BERLIN, Nov 26 (Reuters) - German consumer morale dipped slightly going into December amid concerns over the euro zone crisis and global growth but still-solid domestic demand should help Europe’s largest economy avert recession, market research group GfK said on Monday.
The forward-looking consumer sentiment indicator, based on a survey of around 2,000 Germans, eased to 5.9 heading into December from a downwardly revised 6.1 in November, the same level as in October.
December’s reading was below expectations in a Reuters poll of 24 economists for a level of 6.2.
The GfK data also showed German consumers’ readiness to make purchases and their expectations for future earnings declined in November from the previous month but were still at historically high levels, underpinned by Germany’s robust labour market.
“(December’s figure) brings to a halt for now the rising trend seen in consumer sentiment. Despite the light losses, however, the level remains satisfactory,” GfK said.
“Private consumption will thus perform its appointed role of providing important support for the German economy.”
Economists have increasingly pinned hopes on private consumption, which makes up around 60 percent of German gross domestic product (GDP), as exports to key markets in the euro zone have flagged in the face of the region’s debt crisis.
Low interest rates are also encouraging Germans, traditionally a nation of savers, to splash their cash. The index tracking their willingness to buy stood at 29.4 in November, down from 33.9 in October but still firm.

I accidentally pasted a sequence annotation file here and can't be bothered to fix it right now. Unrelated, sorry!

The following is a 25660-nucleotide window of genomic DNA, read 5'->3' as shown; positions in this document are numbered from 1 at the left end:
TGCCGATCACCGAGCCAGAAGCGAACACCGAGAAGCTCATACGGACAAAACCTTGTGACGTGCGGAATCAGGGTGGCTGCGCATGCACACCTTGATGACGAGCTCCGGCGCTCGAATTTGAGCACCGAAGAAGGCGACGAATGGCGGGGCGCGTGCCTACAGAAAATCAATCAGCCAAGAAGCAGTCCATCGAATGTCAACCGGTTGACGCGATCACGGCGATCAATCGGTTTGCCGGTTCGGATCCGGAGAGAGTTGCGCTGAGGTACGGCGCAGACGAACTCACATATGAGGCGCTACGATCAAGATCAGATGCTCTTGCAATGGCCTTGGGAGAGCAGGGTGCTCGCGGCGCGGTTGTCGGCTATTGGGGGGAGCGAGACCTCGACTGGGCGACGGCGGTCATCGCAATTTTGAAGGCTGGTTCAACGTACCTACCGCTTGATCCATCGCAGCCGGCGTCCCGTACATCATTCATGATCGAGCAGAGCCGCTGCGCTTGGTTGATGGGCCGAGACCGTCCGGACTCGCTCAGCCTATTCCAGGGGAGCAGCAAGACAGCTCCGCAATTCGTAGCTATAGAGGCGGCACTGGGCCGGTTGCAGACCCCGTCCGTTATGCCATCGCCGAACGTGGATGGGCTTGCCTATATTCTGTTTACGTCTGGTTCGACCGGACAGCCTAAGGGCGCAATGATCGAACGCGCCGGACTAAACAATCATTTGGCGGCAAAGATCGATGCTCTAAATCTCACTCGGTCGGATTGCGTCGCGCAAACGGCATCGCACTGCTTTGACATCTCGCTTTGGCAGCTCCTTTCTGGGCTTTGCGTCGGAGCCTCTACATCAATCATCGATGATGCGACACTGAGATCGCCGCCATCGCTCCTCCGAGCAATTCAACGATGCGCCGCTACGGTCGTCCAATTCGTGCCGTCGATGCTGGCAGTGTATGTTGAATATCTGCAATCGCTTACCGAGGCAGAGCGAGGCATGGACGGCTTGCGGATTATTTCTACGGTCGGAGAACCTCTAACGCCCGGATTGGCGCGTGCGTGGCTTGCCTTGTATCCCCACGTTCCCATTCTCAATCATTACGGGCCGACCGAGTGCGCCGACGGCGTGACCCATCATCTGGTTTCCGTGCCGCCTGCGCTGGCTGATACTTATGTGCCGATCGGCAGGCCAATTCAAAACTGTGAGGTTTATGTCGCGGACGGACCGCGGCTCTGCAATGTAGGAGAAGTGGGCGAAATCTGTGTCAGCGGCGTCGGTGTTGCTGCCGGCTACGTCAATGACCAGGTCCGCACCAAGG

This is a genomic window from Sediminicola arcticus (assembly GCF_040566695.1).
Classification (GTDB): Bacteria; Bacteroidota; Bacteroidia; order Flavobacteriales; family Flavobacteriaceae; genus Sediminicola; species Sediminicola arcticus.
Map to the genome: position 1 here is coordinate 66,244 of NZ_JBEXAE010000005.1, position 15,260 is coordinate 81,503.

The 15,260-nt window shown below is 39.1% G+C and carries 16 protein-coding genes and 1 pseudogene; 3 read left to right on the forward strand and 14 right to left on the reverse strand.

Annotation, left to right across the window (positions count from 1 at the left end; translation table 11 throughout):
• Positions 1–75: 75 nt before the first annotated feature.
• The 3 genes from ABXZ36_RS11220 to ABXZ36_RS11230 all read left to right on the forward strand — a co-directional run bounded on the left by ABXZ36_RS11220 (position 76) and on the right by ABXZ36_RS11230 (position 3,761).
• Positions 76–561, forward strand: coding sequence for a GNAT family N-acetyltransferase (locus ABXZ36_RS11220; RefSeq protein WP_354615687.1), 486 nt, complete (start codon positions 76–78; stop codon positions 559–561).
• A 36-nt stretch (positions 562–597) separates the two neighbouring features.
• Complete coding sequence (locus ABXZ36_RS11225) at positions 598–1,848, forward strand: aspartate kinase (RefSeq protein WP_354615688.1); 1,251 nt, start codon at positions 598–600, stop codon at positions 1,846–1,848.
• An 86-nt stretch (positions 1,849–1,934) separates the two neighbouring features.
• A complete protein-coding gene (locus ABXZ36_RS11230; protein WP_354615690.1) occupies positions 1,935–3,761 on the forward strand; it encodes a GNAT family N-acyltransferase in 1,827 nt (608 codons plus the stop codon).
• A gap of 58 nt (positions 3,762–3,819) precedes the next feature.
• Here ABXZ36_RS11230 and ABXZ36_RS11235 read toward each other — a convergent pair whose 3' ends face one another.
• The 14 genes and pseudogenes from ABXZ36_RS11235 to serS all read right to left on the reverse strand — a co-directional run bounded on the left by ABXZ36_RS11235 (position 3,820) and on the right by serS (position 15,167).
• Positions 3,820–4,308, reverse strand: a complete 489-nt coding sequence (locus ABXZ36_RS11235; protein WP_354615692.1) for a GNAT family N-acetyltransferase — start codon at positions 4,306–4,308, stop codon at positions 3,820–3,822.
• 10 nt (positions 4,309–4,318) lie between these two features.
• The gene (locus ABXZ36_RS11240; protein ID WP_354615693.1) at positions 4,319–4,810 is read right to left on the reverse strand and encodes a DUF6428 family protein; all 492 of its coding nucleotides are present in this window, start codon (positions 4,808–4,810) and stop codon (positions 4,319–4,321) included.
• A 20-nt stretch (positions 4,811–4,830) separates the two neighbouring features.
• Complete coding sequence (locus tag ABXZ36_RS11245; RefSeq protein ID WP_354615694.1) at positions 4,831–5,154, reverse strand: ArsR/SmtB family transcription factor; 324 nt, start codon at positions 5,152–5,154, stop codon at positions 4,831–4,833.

The income expectations index was 17.8 in November, down from 29.9 in October, but still well above the historic average.
“Although the signals from the economy are not very encouraging for now, the dangers of recession in the view of Germans are not increasing,” GfK said in its statement.
Recent data confirmed that Germany’s economy slowed to 0.2 percent in the third quarter from 0.3 percent in the previous three months. Economists expect it to contract in the fourth quarter but to regain momentum in early 2013.
The Ifo think tank reinforced that optimism last week with an unexpectedly upbeat reading of business morale for November, based on improved prospects for German exports outside the euro zone and expectations of strong Christmas sales.
The Ifo monthly report contrasted sharply with other recent data that had shown the private sector shrinking, industrial orders and output down and exports falling at the fastest pace since late last year.
Unemployment rose for a seventh month in October but remains near its lowest level since German reunification more than two decades ago, providing key support for consumer confidence.
“People are not afraid of losing their jobs and so are more willing to make bigger, more expensive purchases,” GfK said.
“Germans still expect their incomes to rise in the future. As inflation in coming months will not accelerate significantly, a considerable portion of employees will get real wage increases,” GfK added. (Reporting by Gareth Jones, editing by Noah Barkin)